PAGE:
Mostly made from scrap and found materials, the objects ranged from a vase woven from twisted crepe paper to a serving tray made from pebbles cemented together to an amazing cow carved out of a slab of pine to watercolor drawings painted on the backs of public notices to an exquisitely carved slate teapot.
The variety, imagination, skill, and craftsmanship of the works I found astonished me, especially considering that virtually none of their makers were formally trained artists. Before and after the camps, they were farmers, gardeners, shopkeepers, doctors, clerks, preachers, and fishermen.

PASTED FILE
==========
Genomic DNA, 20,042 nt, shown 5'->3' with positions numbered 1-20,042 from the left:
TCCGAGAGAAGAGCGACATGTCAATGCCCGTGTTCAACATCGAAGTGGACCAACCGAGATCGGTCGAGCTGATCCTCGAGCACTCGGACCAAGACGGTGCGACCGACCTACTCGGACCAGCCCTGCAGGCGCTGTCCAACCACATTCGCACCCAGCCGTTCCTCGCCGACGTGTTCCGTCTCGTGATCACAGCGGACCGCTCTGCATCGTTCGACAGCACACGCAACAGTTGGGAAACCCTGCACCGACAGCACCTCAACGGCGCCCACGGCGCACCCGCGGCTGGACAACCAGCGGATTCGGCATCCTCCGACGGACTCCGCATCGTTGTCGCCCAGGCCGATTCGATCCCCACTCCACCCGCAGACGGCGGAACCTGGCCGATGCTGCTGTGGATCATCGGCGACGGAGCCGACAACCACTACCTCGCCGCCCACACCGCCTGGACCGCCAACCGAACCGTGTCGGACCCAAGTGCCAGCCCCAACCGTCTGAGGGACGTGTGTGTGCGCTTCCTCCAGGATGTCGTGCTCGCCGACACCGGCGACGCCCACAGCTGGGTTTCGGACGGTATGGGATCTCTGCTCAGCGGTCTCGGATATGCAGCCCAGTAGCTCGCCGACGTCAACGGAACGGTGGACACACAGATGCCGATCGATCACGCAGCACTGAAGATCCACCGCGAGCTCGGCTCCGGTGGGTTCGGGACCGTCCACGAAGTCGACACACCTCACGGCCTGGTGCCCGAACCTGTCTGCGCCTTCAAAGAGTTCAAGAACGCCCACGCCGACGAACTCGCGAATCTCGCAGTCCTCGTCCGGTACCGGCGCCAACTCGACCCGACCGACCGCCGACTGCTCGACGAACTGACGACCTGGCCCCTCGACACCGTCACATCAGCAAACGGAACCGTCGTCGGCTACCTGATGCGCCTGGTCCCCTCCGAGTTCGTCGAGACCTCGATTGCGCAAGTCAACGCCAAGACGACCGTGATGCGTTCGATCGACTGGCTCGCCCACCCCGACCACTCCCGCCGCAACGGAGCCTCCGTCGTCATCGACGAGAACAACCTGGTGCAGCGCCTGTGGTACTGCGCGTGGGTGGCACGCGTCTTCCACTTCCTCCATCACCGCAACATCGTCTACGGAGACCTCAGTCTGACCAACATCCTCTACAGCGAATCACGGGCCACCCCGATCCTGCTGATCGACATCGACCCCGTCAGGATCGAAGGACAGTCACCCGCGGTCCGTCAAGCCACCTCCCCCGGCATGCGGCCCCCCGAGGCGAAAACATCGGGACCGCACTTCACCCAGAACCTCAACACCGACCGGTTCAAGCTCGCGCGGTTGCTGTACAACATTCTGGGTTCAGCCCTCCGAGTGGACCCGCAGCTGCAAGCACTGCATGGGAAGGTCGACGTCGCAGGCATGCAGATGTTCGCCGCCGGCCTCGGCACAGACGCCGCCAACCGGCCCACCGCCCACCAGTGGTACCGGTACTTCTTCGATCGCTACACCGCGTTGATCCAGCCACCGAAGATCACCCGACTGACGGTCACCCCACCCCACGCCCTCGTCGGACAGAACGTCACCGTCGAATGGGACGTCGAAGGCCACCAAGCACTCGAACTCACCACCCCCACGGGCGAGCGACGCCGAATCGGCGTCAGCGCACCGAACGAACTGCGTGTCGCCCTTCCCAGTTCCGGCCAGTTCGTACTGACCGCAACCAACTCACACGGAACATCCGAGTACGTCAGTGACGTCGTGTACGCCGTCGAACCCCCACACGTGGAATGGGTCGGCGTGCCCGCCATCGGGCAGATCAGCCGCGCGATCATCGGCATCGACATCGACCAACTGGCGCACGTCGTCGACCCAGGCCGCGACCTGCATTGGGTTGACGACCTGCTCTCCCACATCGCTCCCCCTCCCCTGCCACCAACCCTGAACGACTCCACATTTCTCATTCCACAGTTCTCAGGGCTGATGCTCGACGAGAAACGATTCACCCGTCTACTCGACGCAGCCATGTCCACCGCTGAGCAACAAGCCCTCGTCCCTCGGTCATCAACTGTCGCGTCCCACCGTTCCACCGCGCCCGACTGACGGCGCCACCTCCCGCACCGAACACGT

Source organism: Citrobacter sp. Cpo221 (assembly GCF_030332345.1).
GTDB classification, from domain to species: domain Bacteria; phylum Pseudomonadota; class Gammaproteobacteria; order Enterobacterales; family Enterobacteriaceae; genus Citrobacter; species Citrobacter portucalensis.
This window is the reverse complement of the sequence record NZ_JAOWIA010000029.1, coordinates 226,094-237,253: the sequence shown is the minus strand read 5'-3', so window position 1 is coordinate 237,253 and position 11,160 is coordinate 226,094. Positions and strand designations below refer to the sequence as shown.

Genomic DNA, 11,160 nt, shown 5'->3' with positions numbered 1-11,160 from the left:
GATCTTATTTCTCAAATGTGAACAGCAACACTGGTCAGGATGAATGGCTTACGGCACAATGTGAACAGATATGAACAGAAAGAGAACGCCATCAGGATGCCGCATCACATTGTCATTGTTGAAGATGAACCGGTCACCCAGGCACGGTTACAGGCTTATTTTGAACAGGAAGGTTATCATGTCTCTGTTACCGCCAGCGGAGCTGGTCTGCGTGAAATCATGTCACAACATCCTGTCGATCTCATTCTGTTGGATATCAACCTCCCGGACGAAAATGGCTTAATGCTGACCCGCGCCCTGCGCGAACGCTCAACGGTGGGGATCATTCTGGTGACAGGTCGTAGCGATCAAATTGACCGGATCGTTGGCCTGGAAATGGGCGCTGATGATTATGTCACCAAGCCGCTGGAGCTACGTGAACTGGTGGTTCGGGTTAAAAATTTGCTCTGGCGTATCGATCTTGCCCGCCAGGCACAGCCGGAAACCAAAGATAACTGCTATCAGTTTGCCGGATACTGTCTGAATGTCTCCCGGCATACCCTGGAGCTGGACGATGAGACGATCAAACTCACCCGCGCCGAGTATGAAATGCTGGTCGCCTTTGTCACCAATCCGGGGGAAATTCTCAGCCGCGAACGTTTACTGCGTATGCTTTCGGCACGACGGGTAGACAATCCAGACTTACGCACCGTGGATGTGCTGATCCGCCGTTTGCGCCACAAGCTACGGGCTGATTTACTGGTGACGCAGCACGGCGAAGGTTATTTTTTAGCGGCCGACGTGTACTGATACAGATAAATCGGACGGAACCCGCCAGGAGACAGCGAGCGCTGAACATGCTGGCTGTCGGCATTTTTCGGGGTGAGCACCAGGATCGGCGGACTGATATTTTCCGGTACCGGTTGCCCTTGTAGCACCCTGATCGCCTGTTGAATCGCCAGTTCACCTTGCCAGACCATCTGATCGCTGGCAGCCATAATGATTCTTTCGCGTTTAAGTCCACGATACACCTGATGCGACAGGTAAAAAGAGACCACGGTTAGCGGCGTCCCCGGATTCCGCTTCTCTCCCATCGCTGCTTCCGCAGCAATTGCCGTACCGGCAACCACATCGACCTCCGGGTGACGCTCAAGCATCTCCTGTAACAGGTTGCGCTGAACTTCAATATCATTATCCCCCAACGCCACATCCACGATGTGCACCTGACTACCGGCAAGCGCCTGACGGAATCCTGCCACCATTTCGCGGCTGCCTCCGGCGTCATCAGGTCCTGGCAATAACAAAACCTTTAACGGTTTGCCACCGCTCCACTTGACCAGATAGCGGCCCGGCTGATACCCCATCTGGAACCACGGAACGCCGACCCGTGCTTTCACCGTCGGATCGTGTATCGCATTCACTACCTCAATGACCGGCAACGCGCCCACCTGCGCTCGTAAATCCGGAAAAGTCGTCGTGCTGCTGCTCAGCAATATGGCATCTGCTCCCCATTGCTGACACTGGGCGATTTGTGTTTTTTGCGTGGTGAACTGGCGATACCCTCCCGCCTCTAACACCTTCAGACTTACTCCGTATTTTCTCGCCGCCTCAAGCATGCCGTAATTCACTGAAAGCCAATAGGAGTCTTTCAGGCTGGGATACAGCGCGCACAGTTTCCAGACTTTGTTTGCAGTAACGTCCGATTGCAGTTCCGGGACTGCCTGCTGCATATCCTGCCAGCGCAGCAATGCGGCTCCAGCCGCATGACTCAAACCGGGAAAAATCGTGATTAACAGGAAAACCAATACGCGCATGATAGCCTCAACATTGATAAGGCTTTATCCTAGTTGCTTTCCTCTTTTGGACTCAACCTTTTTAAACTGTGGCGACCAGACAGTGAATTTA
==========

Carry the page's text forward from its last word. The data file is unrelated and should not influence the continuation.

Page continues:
Many objects were obviously made out of necessity, since the horse stalls that the internees were first assigned to live in had only a metal cot and mattress ticking to be filled with straw. A few months later, the internees were sent inland to live in barrack encampments, mostly in remote desert areas. The tar paper-covered barracks were not furnished any better. Fortunately, the haste with which their living quarters were built left piles of scrap lumber scattered on the ground. The internees quickly salvaged every piece to build themselves chairs, tables, and even clothes hangers. But first they had to devise their own tools, since no metal objects could be brought into camp. Sharpened butter knives, tin cans, discarded metal from the automotive pool area, and abandoned animal traps found on the grounds were repurposed into tools. Internees even made their own sandpaper by gluing crushed glass onto pieces of cardboard.